The U.S. Court of Appeals for the District of Columbia has ruled that cable giant Comcast may legally slow down Internet transmissions to and from the BitTorrent, Inc. file-sharing Website. The decision is technically limited to D.C., but cable companies and ISP’s will be ramping up delays for bandwidth hogs on the one hand, and raising fees for speedier throughput on the other. Cable companies had multi tiered pricing already; the new twist is court-sanctioned intentional slowing of data streams. This appears to be the demise of the Federal Communications Commission’s intended enforcement of “network neutrality”.

             Revenue enhancements like smaller packaging, congestion pricing and the unbundling of services have really taken off in the recession. Businesses are keen on increasing profits without adding staff or infrastructure. Economists call this the theory of revealed preference.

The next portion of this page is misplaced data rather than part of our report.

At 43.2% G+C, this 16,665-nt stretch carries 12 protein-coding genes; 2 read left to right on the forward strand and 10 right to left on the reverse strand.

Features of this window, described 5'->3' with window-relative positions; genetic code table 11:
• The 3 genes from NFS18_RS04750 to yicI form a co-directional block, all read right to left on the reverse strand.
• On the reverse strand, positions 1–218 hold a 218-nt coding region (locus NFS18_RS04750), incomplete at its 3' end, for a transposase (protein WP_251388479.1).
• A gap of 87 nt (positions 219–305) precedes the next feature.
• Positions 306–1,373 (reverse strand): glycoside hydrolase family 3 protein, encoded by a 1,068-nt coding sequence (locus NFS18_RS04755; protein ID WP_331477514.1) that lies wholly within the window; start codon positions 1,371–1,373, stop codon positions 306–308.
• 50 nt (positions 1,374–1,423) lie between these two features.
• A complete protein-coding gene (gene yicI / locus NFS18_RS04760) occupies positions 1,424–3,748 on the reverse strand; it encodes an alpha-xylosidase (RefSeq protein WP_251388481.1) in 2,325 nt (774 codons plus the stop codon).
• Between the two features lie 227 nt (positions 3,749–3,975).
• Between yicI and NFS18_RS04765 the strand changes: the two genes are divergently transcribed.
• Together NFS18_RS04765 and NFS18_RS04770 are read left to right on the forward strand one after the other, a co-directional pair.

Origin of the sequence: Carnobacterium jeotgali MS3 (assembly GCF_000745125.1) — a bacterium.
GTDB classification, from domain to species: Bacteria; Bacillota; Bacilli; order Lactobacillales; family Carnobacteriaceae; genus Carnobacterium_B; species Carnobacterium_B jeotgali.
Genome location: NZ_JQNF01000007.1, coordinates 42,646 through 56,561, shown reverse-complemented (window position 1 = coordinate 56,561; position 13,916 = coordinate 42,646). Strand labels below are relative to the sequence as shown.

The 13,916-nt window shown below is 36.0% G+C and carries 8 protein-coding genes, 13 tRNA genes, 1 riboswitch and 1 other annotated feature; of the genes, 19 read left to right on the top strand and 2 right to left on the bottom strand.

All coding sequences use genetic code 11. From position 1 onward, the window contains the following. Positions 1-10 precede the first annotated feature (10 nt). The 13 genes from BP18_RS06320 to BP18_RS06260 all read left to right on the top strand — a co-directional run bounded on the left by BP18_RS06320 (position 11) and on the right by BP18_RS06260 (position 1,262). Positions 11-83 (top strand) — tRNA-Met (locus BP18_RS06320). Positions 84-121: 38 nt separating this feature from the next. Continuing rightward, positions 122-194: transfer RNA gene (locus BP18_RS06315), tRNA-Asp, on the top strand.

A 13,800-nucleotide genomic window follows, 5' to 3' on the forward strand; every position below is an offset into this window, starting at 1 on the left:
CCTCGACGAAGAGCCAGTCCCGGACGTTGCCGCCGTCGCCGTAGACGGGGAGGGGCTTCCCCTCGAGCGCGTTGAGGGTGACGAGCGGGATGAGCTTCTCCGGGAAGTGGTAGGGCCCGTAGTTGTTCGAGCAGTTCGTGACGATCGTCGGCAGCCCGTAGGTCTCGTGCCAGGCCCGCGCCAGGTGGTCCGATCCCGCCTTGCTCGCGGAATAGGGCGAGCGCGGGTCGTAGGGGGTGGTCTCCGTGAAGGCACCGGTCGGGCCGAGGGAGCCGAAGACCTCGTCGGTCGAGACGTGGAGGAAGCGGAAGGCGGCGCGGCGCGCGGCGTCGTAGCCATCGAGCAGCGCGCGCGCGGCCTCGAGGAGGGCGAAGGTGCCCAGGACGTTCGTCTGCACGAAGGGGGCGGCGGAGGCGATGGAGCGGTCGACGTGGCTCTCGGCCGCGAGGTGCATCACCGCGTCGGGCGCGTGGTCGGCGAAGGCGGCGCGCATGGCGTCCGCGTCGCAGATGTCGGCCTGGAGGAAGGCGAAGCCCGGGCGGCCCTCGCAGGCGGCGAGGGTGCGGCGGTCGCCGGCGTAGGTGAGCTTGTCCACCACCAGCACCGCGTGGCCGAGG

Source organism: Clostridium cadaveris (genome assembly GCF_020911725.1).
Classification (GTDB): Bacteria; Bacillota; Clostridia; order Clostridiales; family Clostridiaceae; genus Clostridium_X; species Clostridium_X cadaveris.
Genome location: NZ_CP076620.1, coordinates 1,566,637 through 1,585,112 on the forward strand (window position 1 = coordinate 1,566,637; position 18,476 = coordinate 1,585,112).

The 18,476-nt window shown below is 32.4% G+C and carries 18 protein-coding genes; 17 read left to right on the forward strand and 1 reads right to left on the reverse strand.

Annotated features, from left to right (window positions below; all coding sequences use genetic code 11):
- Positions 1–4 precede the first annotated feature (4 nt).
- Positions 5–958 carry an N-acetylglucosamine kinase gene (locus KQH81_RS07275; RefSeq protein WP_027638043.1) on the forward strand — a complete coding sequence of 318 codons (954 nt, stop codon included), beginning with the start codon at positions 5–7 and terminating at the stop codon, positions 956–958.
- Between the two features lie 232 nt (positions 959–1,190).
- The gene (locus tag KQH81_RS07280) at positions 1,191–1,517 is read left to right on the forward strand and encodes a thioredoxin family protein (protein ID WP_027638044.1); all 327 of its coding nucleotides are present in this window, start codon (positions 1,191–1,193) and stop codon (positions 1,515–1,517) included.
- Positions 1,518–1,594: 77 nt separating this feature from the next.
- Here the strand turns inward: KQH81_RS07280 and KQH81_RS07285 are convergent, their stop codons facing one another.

Most airlines have baggage fees; and courts frequently charge by the pleading. AT&T and competitors have begun offering an item called a femtocell, essentially a cell phone tower on your desk. Recently, this blog described how Privia Health, LLC markets faster access to doctors for a monthly stipend. I love how some businesses (not necessarily the ones mentioned here) command a premium for a level of attention that customers believed they were entitled to already. 

             When the New York City Civil Court catches up to congestion docketing, watch out! Civil litigants may face “scheduling” fees scaled according to how quickly a party wants to be in the courtroom and for how long.